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Moonlight's Success Gives This Black Gay Artist Hope

Moonlight's Success Gives This Black Gay Artist Hope

Moonlight's Success Gives This Black Gay Artist Hope

The only thing that separates queer people of color from everyone else is opportunity, writes comedian Sampson McCormick.

Blackish. Atlanta. Viola Davis. Moonlight.

I am thrilled that, finally, movies and shows with black protagonists, which show us in all of our complexities as people of color, are being recognized at mainstream awards shows like the Golden Globes.

The success of Moonlight, which won best dramatic picture at the ceremony, gives me hope that perhaps a door has opened that will give more black and gay artists, entertainers, writers, and visionaries opportunities for mainstream exposure. This access to larger audiences has eluded queer people of color for years, although our slang, fashion, style, and culture are often appropriated. (Seriously, when did white straight men start saying phrases like "throwing shade"?)

However, the fight for representation is far from over.

Finally, more and more heterosexual actors are becoming comfortable playing gay characters on television and in films. But when are actual LGBT entertainers -- I count myself as part of this large and talented pool -- going to have the opportunities to play roles in our own stories? Quite frankly, many of us could play straight characters as well. After all, many of us played straight for years in real life, so we certainly have the experience.

For nearly two decades, I have been out and proud as a black gay man in the entertainment industry. As one of the first to be so in my particular arena of comedy, I would be lying if I failed to express that I am occasionally disheartened by the lack of opportunities for career progress beyond a certain level -- especially when so much mediocrity gets rewarded and hard work often yields no results.

The double standard is real. As a black gay comedian who plays to LGBT, mixed, and mostly heterosexual audiences, I don't get to be "OK." Excellence must be the standard. Whenever I show up, I have to look good, and everything I do has to be beyond exceptional. Because just like in life, everything we do -- the way that we walk, talk, dress, and enter a room -- is heavily scrutinized.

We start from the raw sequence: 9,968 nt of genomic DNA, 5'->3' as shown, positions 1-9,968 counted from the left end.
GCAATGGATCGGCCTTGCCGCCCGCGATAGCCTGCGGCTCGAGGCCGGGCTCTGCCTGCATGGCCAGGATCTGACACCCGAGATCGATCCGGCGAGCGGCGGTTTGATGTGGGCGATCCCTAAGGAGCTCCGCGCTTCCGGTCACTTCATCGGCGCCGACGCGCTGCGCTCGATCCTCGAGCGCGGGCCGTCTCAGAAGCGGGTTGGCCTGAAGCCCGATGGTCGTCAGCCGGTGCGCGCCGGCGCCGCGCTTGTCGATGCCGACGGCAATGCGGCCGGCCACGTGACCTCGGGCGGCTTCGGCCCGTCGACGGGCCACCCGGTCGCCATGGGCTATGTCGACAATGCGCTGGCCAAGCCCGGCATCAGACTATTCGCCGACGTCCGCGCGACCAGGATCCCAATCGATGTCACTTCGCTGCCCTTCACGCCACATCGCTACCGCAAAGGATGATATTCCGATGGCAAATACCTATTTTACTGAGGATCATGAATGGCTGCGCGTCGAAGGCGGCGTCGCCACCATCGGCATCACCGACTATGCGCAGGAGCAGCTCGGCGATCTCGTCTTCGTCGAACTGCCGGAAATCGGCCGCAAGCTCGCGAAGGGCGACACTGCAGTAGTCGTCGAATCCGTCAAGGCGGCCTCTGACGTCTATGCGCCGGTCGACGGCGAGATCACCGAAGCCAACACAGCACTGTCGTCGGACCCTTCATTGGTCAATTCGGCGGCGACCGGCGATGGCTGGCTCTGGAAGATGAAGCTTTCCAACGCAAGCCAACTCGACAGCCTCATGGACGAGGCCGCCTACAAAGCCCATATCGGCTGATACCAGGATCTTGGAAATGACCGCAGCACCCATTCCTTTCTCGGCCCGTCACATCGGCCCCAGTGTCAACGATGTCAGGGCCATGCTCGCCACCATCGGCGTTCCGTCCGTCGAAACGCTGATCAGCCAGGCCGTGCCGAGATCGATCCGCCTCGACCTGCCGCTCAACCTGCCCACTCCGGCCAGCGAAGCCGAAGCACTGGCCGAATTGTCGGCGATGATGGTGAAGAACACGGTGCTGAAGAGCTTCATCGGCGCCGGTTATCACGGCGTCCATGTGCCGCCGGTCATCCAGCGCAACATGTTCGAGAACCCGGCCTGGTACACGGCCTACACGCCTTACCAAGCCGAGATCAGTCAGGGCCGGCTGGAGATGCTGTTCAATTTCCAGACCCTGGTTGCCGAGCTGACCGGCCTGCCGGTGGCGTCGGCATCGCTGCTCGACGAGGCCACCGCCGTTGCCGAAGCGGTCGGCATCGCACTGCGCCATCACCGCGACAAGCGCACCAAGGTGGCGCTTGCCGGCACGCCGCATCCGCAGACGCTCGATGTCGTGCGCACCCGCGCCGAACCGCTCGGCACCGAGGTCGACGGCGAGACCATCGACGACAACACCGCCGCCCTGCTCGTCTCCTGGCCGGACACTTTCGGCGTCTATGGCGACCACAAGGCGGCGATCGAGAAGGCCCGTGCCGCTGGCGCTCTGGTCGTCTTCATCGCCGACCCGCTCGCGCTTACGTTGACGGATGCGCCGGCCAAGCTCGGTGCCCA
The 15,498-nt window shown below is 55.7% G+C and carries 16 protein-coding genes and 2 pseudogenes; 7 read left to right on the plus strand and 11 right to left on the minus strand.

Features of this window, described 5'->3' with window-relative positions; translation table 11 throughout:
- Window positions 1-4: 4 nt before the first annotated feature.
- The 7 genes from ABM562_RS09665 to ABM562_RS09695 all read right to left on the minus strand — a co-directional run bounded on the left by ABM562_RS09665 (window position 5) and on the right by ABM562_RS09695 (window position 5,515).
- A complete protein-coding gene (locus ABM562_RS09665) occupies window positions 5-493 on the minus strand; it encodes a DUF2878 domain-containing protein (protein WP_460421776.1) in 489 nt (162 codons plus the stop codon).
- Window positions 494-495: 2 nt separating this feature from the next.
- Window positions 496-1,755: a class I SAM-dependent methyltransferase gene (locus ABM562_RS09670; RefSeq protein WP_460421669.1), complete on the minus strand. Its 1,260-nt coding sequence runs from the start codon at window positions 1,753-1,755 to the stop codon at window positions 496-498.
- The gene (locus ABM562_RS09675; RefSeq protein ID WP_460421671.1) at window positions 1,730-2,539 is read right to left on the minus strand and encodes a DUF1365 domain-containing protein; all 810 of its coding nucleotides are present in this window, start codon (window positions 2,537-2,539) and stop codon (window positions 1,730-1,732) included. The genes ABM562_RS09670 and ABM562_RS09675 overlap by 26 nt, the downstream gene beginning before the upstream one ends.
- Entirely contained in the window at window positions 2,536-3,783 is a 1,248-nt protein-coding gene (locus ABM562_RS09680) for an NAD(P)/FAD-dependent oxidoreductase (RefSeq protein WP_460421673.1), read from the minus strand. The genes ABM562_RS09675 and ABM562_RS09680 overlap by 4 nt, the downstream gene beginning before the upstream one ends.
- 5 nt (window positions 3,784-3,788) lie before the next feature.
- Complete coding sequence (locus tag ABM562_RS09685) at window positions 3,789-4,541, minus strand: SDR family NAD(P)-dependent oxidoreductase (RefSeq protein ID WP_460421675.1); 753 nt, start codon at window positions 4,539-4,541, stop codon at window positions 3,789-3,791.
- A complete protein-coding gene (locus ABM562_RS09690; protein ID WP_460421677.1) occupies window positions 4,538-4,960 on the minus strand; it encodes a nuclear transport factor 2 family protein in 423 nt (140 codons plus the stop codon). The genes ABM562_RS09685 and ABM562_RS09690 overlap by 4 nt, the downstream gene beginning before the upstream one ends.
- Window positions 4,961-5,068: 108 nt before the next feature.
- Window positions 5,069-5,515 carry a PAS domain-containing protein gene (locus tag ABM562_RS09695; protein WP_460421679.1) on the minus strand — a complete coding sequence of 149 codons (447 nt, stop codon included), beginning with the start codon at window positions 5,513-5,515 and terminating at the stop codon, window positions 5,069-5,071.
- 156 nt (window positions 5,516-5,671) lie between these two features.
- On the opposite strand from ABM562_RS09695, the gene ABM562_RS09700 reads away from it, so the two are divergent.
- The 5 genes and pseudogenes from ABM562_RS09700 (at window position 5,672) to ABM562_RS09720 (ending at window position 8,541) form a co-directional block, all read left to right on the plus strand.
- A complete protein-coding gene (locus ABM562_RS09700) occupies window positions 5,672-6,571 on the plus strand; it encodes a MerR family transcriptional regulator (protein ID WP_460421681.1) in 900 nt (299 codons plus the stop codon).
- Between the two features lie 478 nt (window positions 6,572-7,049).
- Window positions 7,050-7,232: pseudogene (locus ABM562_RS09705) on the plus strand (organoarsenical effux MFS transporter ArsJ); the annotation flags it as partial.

Whenever I feel like throwing my hands up in defeat, I find support in my makeup artists, close friends, loved ones, producer, comedy legends, and even my mom, who give me reasons why I shouldn't quit. When I tell our community's stories to audiences -- who have laughed, stomped, clapped, waved their hands, and screamed out as if to testify in agreement with the truths I share -- I am reminded why what we do as LGBT artists of color is necessary. These moments allow me to continue, year after year, despite the grief, rejection, and challenges.

I am no exception to the rule. This experience of struggle and perseverance has been the case for all black and gay artists. We continue to do what we do, despite being told that we aren't marketable and no one cares to see us or hear what we have to say. Yet we still show up and create our art, despite the reality that we are often overlooked and underexposed.

I'd like to see our stories and opportunities go beyond Moonlight. I hope this film's success is a new turning point for us.

Viola Davis said it perfectly last year at her Emmy acceptance speech when she declared, "The only thing that separates women of color from everyone else is opportunity."

I feel like the same applies for black gay folks, our contributions, and our stories.

SAMPSON MCCORMICK is a comedian, writer, and activist. He also produced a documentary about his experiences trying to make it in the comedy world, A Tough Act to Follow.

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Sampson McCormick